But here, we are not exploring how blockchain works, rather we will delve into how it can be adopted in the enterprise business model to take advantage of the many benefits this exciting technology has to offer.

Since a business is a complex setup, it involves processes to connect people and their use of information for various everyday purposes. A process is a formal procedure used to accomplish a specific action or transaction. Sometimes processes may need only coordination with people within the organization, and at other times these processes may require collaboration and partnership with other organizations for various business goals.

This “Business Process”, as it is commonly called in an organizational environment, could be an order, an invoice or a payment, all transactions involving people and data. And blockchain can help organizations secure all of these transactions.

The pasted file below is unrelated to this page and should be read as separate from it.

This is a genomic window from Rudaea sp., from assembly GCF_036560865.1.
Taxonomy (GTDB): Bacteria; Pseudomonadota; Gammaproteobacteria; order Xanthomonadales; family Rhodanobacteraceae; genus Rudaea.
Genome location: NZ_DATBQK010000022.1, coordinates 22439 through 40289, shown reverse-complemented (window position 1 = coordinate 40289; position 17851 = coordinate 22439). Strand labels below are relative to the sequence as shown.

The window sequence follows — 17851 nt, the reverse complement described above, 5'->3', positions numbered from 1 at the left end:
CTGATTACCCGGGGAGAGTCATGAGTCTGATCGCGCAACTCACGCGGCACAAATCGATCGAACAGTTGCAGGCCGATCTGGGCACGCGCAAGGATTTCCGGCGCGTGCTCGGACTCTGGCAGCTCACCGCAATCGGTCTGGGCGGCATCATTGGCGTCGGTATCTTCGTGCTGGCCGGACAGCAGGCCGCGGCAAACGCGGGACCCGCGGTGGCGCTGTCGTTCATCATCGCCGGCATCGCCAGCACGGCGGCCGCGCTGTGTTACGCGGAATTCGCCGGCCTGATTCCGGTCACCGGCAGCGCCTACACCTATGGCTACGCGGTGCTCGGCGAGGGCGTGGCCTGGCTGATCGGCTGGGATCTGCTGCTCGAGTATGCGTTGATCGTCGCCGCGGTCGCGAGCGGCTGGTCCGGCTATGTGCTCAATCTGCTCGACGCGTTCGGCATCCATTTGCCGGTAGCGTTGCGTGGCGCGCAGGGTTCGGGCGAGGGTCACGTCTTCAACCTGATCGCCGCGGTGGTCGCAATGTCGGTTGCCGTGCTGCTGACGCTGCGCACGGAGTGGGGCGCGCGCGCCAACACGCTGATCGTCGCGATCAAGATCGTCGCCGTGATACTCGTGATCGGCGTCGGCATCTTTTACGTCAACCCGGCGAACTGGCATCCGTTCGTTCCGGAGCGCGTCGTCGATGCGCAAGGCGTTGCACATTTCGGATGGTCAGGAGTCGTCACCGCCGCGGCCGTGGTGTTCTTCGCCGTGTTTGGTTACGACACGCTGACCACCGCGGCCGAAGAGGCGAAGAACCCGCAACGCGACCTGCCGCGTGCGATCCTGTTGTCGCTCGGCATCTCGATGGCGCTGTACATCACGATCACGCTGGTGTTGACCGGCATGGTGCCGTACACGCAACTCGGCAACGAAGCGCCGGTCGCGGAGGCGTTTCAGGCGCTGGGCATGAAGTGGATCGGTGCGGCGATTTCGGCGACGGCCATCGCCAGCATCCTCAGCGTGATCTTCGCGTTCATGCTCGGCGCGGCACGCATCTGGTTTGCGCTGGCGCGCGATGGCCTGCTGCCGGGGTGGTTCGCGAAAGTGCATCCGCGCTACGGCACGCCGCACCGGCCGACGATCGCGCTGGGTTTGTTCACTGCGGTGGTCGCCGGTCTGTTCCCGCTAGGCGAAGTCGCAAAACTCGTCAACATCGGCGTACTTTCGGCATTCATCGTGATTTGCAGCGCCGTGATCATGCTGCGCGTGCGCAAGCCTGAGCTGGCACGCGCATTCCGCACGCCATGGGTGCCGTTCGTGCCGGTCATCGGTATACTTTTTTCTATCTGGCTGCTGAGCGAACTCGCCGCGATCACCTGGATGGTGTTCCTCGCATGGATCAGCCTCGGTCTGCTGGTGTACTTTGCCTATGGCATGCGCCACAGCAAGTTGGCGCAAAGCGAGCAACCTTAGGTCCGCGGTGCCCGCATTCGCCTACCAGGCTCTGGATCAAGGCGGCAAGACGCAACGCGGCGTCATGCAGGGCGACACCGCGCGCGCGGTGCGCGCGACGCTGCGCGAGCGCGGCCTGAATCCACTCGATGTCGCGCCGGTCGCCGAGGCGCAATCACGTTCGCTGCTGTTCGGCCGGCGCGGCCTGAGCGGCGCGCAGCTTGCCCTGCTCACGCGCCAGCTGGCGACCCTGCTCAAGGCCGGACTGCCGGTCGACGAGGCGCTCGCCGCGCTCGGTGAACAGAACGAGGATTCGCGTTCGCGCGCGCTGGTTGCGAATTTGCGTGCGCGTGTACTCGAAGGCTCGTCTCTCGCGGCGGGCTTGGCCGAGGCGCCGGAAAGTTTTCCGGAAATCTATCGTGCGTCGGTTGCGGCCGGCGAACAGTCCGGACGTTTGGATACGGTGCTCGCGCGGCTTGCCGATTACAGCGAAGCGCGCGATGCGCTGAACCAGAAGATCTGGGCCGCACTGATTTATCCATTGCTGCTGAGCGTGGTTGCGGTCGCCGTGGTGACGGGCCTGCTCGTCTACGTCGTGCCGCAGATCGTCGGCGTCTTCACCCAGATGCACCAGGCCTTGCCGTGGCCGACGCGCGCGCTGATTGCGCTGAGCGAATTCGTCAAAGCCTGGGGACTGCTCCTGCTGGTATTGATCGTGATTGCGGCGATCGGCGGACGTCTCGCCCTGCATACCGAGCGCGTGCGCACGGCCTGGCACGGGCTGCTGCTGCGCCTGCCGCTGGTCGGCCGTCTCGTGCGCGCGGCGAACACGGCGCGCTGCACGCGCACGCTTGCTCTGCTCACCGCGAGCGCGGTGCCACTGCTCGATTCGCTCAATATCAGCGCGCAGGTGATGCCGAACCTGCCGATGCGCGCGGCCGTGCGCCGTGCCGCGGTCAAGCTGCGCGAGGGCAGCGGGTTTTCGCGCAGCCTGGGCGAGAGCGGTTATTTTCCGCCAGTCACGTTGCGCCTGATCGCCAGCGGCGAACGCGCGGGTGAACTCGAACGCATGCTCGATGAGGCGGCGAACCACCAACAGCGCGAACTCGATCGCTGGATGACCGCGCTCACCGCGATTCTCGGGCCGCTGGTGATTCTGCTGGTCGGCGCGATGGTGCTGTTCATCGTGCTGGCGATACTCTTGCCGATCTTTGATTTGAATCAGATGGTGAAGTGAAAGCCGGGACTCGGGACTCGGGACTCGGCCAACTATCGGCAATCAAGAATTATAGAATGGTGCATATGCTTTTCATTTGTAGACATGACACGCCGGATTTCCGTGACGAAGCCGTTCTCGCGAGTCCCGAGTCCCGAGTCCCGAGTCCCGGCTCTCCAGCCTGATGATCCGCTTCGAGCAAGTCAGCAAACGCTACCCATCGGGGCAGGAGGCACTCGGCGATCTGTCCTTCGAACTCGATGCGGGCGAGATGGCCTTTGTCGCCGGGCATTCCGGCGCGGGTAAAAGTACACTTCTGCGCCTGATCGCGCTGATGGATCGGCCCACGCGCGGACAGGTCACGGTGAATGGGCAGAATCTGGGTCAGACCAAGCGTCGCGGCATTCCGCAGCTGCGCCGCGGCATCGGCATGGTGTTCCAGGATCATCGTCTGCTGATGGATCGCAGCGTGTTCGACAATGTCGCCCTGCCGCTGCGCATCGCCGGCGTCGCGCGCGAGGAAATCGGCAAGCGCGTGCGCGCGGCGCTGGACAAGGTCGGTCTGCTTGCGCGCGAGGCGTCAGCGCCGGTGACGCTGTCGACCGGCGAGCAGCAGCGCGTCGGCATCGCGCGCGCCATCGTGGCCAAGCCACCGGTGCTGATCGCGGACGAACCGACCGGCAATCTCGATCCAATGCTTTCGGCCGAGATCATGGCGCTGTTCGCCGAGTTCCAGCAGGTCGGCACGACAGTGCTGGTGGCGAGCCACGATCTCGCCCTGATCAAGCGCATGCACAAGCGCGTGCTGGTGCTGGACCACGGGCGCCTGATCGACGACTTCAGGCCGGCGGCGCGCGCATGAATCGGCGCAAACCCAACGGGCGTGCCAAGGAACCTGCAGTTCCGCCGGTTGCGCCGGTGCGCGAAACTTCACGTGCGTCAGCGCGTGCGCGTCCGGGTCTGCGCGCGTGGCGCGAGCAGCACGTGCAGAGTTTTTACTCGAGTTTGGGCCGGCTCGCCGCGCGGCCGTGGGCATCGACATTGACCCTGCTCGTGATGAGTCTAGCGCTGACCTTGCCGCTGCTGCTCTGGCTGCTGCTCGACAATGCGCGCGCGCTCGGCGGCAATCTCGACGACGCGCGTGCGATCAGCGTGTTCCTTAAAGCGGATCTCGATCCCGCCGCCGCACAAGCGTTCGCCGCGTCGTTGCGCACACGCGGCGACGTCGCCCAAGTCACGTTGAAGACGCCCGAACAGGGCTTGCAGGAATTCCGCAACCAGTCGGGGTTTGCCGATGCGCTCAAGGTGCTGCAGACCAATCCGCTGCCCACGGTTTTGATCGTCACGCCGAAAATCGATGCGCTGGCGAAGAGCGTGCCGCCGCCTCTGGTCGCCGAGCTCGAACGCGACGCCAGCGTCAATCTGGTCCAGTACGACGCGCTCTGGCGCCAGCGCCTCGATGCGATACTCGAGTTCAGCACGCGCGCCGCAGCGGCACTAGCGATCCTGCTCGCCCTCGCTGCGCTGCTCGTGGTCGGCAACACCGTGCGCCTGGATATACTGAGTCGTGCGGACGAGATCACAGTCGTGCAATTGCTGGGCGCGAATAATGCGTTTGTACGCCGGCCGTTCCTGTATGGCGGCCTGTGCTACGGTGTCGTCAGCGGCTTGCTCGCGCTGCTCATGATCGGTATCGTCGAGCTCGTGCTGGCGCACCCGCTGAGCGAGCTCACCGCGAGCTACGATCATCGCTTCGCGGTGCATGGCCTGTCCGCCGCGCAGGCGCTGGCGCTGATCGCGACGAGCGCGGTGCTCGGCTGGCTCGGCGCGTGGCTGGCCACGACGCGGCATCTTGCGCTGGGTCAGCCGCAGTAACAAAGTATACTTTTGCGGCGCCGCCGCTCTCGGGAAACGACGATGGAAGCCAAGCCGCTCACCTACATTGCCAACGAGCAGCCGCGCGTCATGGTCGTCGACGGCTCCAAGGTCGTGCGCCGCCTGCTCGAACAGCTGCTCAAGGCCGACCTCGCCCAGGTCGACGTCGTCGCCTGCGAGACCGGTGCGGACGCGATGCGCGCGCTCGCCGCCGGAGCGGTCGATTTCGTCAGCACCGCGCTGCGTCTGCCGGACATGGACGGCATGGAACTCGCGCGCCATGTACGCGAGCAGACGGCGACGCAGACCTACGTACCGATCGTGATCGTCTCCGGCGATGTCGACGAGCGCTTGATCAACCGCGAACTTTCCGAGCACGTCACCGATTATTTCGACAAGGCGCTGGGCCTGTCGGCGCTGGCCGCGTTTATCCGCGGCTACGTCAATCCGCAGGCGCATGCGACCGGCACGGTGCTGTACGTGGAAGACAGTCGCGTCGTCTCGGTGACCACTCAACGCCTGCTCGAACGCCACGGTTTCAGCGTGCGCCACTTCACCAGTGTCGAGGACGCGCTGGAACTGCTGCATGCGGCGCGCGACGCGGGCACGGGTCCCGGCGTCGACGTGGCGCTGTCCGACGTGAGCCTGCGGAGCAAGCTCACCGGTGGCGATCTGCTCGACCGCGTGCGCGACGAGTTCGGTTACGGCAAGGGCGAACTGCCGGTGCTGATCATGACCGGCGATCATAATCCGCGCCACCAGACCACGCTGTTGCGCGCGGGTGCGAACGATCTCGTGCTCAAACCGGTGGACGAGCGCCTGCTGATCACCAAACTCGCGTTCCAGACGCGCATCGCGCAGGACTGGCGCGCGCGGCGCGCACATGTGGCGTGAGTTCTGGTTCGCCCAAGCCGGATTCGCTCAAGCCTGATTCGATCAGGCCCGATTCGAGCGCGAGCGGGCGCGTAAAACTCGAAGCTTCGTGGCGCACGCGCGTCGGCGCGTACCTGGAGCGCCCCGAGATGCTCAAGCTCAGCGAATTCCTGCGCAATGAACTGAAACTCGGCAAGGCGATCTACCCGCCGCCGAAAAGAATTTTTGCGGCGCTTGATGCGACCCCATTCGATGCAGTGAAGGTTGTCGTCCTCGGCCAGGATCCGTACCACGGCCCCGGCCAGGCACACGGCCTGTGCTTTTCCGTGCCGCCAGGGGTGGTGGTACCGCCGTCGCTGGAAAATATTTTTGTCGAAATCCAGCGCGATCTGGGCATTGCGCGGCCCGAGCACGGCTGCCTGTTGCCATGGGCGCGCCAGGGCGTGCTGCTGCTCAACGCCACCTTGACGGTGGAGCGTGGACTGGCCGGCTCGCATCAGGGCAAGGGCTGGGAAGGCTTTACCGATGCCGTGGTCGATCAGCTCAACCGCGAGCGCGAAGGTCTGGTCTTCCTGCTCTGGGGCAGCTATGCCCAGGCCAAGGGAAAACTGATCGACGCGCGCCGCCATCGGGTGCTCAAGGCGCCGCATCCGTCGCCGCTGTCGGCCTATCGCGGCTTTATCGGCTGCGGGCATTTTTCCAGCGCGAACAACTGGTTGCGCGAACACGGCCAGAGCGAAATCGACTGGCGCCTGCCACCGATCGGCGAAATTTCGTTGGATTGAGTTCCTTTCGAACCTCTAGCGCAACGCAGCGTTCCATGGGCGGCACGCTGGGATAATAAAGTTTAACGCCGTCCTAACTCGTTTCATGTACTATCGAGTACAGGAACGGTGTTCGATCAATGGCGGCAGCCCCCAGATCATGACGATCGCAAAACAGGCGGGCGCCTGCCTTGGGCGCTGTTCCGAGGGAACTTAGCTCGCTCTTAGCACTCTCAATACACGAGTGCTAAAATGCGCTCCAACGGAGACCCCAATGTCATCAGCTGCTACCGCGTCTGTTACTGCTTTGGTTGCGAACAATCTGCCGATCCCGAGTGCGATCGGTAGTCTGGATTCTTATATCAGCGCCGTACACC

But can transactions be secured using a database? No they can `t!

There has to be a layer of “logic”, more precisely, business logic to fuse this data with the actions that people can take using it. And, smart contracts are this layer of business logic, which allows the blockchain to support the fulfillment of a business process.

In a nutshell, smart contracts manage transactions in an automated and pre-programmed way.

The common logic used to complete a transaction is ‘If-this-then-that’ or ‘after-this-then-that’. Therefore, it is a logical orchestration between subjects (or things) involved in the transaction.